Emily Little

Pet teaches about being a couch potato

My entire life, I have grown up around animals. From fish and turtles to dogs and cats, I can never remember a time when I didn't have pets in my house. A few years ago, my mom and I decided we wanted another dog. At the time, we had two cats and hadn't had a dog in the house for several years. My dad was initially opposed to getting another animal, but my mom and I convinced him. After a few months of research, my mom and I had our hearts set on getting a retired racing greyhound. We began the process of looking for a place to adopt from. We found a greyhound rescue facility in Ft. Myers and spent a few days looking through the pictures of dogs available for adoption on their website. My mom and I both picked out a favorite and knew we were going to have a difficult time choosing one. My parents and I made the two-hour trip to the adoption kennel and were bursting with excitement.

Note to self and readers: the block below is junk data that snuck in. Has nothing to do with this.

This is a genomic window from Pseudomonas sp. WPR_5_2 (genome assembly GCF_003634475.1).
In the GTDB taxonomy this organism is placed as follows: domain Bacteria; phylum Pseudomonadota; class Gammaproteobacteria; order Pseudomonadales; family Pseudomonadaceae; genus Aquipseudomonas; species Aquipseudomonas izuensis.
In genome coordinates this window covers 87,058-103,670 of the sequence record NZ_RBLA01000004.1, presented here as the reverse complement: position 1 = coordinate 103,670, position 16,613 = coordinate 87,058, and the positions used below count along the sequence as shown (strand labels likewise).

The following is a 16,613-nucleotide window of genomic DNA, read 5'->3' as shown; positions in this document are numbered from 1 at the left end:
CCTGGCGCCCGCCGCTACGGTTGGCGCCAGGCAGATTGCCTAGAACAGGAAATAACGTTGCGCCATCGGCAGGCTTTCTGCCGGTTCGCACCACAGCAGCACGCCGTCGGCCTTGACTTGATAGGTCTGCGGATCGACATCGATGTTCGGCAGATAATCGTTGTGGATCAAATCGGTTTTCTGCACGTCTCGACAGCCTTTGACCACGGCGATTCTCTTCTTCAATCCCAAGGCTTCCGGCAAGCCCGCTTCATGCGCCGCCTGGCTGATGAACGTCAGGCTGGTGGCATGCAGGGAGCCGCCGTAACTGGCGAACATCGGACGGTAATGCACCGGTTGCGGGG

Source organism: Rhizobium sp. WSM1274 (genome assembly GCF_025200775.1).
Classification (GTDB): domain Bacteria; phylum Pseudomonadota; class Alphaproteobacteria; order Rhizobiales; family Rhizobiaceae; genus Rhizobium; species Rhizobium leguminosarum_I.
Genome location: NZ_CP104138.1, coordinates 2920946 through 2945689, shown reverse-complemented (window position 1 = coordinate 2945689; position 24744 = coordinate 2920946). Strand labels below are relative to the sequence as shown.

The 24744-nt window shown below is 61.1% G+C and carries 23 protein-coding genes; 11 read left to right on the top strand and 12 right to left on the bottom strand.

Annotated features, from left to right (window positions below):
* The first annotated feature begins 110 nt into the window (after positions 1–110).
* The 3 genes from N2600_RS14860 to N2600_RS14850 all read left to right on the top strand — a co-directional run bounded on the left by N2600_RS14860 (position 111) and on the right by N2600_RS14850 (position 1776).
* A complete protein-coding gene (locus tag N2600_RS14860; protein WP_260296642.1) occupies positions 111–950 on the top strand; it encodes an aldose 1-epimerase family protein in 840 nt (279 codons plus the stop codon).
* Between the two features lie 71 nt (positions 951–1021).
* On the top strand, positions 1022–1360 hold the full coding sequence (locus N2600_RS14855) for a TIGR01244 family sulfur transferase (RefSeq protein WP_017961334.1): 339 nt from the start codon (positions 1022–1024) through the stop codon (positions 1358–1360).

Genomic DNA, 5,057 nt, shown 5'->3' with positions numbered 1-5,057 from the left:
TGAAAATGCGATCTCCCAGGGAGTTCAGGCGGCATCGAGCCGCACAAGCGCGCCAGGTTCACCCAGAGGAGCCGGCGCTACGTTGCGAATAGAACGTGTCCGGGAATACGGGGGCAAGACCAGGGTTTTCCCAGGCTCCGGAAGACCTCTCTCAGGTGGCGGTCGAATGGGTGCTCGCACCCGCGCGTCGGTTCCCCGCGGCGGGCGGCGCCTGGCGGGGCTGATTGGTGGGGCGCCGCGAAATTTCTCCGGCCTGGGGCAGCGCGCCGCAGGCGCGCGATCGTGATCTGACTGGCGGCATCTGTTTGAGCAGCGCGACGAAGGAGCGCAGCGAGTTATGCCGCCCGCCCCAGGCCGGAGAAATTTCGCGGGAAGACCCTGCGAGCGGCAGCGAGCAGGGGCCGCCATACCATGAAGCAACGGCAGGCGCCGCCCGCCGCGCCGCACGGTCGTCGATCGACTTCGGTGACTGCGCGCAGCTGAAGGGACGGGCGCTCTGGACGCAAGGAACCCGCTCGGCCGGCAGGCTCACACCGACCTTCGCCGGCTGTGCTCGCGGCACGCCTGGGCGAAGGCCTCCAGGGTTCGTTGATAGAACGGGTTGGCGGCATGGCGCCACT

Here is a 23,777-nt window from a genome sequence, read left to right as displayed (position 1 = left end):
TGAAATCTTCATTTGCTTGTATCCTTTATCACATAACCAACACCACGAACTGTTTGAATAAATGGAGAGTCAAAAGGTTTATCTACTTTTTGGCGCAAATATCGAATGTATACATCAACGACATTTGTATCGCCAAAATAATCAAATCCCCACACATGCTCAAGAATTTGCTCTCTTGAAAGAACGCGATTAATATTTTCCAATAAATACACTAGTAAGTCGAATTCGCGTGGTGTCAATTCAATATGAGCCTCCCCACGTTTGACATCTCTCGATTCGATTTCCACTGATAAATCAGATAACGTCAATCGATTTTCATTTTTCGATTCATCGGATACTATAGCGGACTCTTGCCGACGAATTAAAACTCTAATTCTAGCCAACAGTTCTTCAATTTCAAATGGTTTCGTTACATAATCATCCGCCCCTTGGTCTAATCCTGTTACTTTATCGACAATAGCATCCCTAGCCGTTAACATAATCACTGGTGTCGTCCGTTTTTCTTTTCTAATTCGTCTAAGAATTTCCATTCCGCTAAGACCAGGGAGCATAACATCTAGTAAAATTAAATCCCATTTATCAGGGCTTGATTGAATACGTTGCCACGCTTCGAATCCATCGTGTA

When we got there, I quickly asked about the dog I saw on the website. To my disappointment, I learned that she had already been adopted. We walked around and looked at all of the dogs, and one quickly caught my eye. She was white, brown and brindle, and perked up whenever we walked by. I asked if I could see her out of the crate and the kennel employee put a leash on her for me to walk her around. She was excited and friendly and immediately wanted to sniff my parents and me. I knew she was my first choice, but my mom wanted to look around some more. My mom picked out a tan, enormous dog. While he had a sweet disposition, he was huge. He was heavy, long, and tall - there was no way he would even fit in the backseat of our truck. We went back to the first dog and chose her. My parents signed some papers and paid the adoption fee, and we were free to take home our new dog. Now, most retired racing greyhounds have an extravagant three-part name, much like a racehorse. Our dog, however, had a very simple name - Styx. My parents thought it was cool that she was named after a band from the '80s, whereas I thought it was absolutely ridiculous. On the car ride home, I rode in the back seat with Styx. We weren't sure how she would react to the long car ride, but were pleasantly surprised when she fell asleep about 20 minutes in. When we arrived home, we had a major hurdle to overcome - our cats. She had been deemed "cat-safe," so we unhooked the leash and let her check out the house. One of our cats was lying on the kitchen table, and Styx went over to sniff him. He immediately freaked out and leapt off the table, straight into our sliding glass door. Although it has certainly been a long process, our dog and cats have now adjusted pretty well to each other. The cat who was initially terrified of her now spends a lot of his time vying for her attention - which she completely ignores. Most people assume greyhounds are very active; she is an absolute couch potato, with the occasional exception of running her homemade track around a tree in the backyard. Sadly, because of her track upbringing, she doesn't really know how to play, but she is a sweet, friendly, happy addition to our family.